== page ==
Thursday, September 17, 2015

Seeking Redemption--Having Watched the Republican Debate

I have an urge to go find a confessional. Why? Because I just spent almost 3 hours of my precious remaining time on earth watching a (so-called) debate between the Republican presidential hopefuls. Masochism is certainly a sin, isn't it? But I will try to justify this exercise of watching a once great party brought low by sharing my observations and attempting to obtain some insight into the thoughts--however deceitful or irrational--on display during this time. I'll keep my observations short; while greater than tweet-length, not too deep. 

The CNN hype at the beginning: "round 2", the "main event", and "you don't know what might happen tonight".  Appalling! American political discourse put on the level of a boxing match. This may be on par with the level of thought, but it's not the way we should be approaching the selection of a presidential nominee. 

At least Donald Trump had the good sense not to do the marriage & kids thing. Are we supposed to be selecting spouse-in-chief? Father (or mother Carly) knows best? 

Ben Carson used the word "portend". Awfully high-brow! And Trump used "braggadocious".  (At least that's how I think you'd spell it.) 

Trump is such a blow-hard, so full of bombast. Is anyone else reminded of Mussolini by his preening and facial gestures? (Not to mention the bombast.) 

Paul called out Trump for his "sophomoric" behavior and "junior high" name-calling. Rightly put, at least if we consider it benign, but perhaps it isn't. 

I can see why Ben Carson would appeal to many. He's a blank slate for the most part with conservative instincts and a thoughtful demeanor. You have a sense that if elected, he'd try to do the right things (although I don't think his ideas of what those right--even far right--things would be.)

I am shocked--shocked!--to learn how weak and puny our military is. We're pushed around by everyone! We should spend more money on our military and make it strong! Someone should tell the other nations of the world how weak we are, they seem to believe otherwise. Does it have to do with the fact that we outspend something like the next 12-15 nations combined on the military? 

The debate "moderator" and two questioners let the bullshit slide right past them without  so much as a mental bleep. 

Bush & Rubio, both from Florida, were willing to admit Hispanic connections (marriage, family) and to speaking Spanish. Refreshing given the high degree of xenophobia otherwise at play. 

Trump & Fiorina shared each other's failings in business. Why on earth do we persist on believing that somehow business people would make outstanding political leaders? You have to climb the greasy pole in most any organization (unless family-owned), but other than that, politics and government are very different from running a business.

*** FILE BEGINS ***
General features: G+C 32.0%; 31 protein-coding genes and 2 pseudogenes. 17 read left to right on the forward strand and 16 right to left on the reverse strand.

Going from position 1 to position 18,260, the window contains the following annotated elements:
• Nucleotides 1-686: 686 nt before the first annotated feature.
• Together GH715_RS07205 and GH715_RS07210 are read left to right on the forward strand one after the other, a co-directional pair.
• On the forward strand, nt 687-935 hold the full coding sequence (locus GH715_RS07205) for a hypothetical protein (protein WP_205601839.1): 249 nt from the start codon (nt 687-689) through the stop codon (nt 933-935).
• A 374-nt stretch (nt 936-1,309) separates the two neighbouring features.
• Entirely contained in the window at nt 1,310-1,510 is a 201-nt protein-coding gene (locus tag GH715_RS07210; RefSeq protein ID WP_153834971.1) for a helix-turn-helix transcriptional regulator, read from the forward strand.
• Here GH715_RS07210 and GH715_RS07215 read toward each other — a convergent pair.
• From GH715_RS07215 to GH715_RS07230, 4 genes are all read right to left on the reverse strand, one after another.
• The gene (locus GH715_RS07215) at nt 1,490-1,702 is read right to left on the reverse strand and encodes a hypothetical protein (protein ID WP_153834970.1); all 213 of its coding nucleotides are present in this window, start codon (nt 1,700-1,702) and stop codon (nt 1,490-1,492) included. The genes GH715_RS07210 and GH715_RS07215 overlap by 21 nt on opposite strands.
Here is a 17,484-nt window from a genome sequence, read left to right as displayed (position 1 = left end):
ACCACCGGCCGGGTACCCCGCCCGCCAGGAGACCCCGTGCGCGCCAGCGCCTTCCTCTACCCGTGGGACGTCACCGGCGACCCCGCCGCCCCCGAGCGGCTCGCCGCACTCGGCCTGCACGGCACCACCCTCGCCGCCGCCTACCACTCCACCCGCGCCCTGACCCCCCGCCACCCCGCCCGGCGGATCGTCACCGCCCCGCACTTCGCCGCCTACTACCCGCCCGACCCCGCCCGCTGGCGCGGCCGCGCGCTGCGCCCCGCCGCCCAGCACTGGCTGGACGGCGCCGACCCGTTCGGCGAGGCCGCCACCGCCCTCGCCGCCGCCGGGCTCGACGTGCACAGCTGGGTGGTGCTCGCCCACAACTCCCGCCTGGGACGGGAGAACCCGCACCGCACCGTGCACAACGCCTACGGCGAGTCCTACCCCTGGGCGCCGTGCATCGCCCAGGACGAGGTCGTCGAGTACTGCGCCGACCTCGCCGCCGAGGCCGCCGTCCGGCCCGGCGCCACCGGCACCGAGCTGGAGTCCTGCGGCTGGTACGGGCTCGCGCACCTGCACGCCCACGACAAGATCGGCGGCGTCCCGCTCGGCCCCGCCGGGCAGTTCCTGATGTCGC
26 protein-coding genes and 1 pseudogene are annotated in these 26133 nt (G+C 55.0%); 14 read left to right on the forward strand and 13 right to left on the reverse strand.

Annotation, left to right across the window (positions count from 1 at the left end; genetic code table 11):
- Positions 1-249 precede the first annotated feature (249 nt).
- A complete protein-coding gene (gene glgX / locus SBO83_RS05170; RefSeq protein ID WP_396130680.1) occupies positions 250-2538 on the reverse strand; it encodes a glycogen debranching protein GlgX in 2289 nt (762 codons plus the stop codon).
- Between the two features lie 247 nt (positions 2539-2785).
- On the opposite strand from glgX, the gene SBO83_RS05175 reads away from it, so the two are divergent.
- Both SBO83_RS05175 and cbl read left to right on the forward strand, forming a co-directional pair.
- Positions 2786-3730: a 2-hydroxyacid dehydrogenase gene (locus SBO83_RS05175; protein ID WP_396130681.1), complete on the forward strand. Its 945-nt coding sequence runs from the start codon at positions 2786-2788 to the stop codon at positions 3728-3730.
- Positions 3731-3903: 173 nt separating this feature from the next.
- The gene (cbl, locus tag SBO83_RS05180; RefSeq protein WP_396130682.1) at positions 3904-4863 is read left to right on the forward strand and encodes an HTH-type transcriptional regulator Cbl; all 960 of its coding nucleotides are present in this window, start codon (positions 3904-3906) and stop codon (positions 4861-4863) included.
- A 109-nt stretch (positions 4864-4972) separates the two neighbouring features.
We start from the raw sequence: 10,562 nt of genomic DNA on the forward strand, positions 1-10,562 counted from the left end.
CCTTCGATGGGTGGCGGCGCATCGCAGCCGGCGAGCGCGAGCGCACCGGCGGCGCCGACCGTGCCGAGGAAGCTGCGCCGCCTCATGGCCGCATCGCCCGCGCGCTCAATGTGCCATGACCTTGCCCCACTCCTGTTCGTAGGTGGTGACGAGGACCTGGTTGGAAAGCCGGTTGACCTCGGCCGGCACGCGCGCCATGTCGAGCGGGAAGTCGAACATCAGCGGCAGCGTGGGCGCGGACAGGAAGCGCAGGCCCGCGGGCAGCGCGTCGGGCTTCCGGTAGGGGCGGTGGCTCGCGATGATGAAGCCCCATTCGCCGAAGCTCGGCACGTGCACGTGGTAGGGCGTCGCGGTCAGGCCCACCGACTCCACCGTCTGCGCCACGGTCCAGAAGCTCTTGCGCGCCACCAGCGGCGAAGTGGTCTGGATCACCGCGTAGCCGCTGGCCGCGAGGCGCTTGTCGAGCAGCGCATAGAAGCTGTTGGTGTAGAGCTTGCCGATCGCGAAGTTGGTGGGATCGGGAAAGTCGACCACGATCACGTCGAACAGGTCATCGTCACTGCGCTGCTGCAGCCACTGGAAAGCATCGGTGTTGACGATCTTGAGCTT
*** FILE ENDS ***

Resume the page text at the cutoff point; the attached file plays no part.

One point of Huckabee: he seems to be advocating a consumption tax, which might not prove a bad idea. (See economist Robert Frank on this idea.)

Republicans love foreign policy because each seems to thrive on the fantasy of tough talk and military deployment (sane words from Rand Paul providing a welcome respite from that nonsense.) Unreality pervades all politics, but at some point, it gets too close to real. 

Trump almost admits to his ignorance. Not as humility--I challenge you to find any humility in this man--but almost as a "so what?" moment. I can buy the right advisors! 

Huckabee referenced "the enemies within"? Is he yearning for the paranoia of the Cold War? It's a really scary phrase. 

Several of the candidates sounded as if they were running for president of Israel. News flash: you're not. Israel is an ally whose interests often overlap with ours, but whose policies (especially given the current government) are not necessarily in line with those of the U.S. The job of the president is to define and pursue the interests of one nation and one people: the United States. This doesn't mean non-cooperation or going it alone; quite the contrary. But friends don't enable friends to do stupid things or things contrary to our vital interests. 

Ted Cruz wants a bust of Churchill back in the White House. Why not that of FDR, the great American president? And I think Cruz, if he ever bothered, would find Churchill a supreme realist (mostly), not an ideologue of the Cruz-crazy ilk. 

All the candidates invoked the god Reagan as they all want to act so differently than he acted (raising taxes, negotiating with foes, "soft" on immigration, etc.). How our words sing praises to our deities as our actions mock them. (Of course, Reagan did this, too.)

Some pandering to resentment. Someone rolled out the old "those who play by the rules" chestnut. But the magnet of resentments, Trump, appeals to resentment with a dog whistle outside of the debate forum. 

I missed a bit of the debate (happily called away to Skype with my daughter), and so I missed the part about climate change, the polar bear in the room that Republicans choose to ignore. And then (and I'm glad my public health daughter missed this), they went off on vaccines. Did Dr. Carson not scream? Enough on these topics alone to never vote for these guys or gal.

In fairness, Kasich seems rational and qualified. By far. Paul is refreshing on foreign and military policy. Rubio bright but limited. A kid. Carson a fine man, but not a vibrant political or policy thinker or leader. (It takes both.) 

But mostly I'm sad that the once great party has regressed to the Know-Nothing party against immigrants, science, diplomacy, and real economics. Sad for our nation. 

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